One thing that’s worth mentioning is just how easy basic tasks are, and how it does a lot of things better than New Horizons ever did. If you fail to catch a fish, you can try again straight away from the same spot. You can plant seeds and pick fruit and vegetables one after the other by holding a button rather than doing it one at a time. Everything is more streamlined in Disney Dreamlight Valley, and it’s noticeable. Also, tools don’t break, so no matter how many rocks you smash, that pick axe stays intact.

With it being Disney, there’re so many wonderful items of furniture for you to customise your home and your outfit. New pieces of clothing can be found from chests scattered around the island, as well as visiting Scrooge’s shop, where new items are added daily. By finding different materials to craft with, you can build pieces of furniture, unlock through levelling up your own character or friendships with others, and buy them, once again, from Scrooge. If you love Disney, there’s literally something for you regardless of your favourite film.

Building friendships plays a pivotal role in your time with Disney Dreamlight Valley. The more you talk to your friends, the higher the bond between you grows. At every new level, you’ll unlock new items, and it can be done in a number of ways. As mentioned, communicating is one, but you can also give gifts to them (with certain items having more of a value depending on the day), invite them to hang out with you, and complete specific missions they give you. It’s wholesome and sweet, and I had so much fun getting to know characters like Goofy and Moana the more I played.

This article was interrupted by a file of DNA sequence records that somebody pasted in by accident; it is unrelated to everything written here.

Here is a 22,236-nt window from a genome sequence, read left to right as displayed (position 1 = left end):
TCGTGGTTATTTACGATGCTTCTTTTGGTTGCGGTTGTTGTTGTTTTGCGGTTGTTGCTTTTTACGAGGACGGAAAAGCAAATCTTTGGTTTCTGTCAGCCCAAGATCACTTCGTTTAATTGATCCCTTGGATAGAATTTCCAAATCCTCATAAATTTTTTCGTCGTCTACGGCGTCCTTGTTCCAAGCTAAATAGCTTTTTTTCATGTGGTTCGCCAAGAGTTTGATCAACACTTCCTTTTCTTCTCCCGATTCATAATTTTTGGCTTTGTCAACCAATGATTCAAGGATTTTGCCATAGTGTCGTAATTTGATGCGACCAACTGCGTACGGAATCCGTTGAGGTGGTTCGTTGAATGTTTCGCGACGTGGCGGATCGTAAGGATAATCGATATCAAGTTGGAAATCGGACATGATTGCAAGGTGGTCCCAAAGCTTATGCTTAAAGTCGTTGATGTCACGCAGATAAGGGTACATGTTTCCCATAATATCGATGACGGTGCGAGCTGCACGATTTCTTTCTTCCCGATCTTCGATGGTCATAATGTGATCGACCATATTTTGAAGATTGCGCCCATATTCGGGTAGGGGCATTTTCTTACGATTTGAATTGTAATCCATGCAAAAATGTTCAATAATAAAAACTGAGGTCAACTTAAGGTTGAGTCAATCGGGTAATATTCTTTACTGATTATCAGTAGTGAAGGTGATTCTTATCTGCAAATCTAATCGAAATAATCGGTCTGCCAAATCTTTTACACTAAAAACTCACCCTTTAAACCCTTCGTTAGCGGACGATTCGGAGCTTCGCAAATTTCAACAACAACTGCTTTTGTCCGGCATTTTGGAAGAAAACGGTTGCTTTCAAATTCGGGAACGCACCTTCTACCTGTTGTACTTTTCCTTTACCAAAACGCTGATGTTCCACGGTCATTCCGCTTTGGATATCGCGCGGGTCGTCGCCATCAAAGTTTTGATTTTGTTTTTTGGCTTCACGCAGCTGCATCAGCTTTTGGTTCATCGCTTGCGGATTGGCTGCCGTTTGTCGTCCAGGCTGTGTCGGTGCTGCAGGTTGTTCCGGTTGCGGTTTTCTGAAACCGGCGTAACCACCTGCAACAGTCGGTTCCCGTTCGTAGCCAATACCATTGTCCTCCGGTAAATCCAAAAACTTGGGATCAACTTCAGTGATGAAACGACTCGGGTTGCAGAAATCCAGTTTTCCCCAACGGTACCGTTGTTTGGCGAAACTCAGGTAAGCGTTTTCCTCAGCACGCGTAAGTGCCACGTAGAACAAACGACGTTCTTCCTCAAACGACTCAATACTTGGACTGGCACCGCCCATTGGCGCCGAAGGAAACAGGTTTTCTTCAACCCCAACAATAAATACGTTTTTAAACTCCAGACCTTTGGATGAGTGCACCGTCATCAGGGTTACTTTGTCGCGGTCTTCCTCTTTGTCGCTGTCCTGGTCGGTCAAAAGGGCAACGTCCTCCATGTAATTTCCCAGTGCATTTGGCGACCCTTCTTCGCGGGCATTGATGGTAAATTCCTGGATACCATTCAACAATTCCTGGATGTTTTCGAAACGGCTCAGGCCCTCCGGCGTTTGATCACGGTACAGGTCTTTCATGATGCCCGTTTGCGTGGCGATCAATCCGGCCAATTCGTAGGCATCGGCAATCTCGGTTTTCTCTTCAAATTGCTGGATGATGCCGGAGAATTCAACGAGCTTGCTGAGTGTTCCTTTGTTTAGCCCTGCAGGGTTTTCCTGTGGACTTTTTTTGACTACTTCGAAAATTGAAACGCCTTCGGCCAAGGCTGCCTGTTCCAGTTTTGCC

Although this is an Early Access title at present, there is a lot to do. Aside from living your second life on the island, there’s a story quest line associated with the Forgetting, and what happened to the Ruler before you got there. It introduces various villains from across the House of Mouse, with quests being surprisingly deep. For saying Disney Dreamlight Valley will be free-to-play when it releases in 2023, it’s dense structure will give a lot of players plenty to do. My only concern is the grind that’ll eventually come the further you get, whether that’s to spend money upgrading everything, or unlocking new Realms.

Saying that, it feels no different in that sense to ACNH. I’ve never struggled to make money or Dreamlight, and I’ve had plenty of great times simply living out my life on the island, finding new ingredients and fish, discovering all the secrets and collectables the game has to offer, all while soaking in every aspect of Disney. Strutting around the village and noticing all the references to my favourite films, hearing the various instrumental tunes from across various soundtracks, I am completely and utterly hooked on Disney Dreamlight Valley.


This is an early access review, and as such, the score may change as the game is updated.


Gorgeous world
Enjoyable quests
Day-to-day tasks are fun


Quite a grind the further you get

Editor Rating
Our Score


In Short

Disney Dreamlight Valley is brimming with Disney magic, but it's also a well-constructed game with plenty to keep you playing.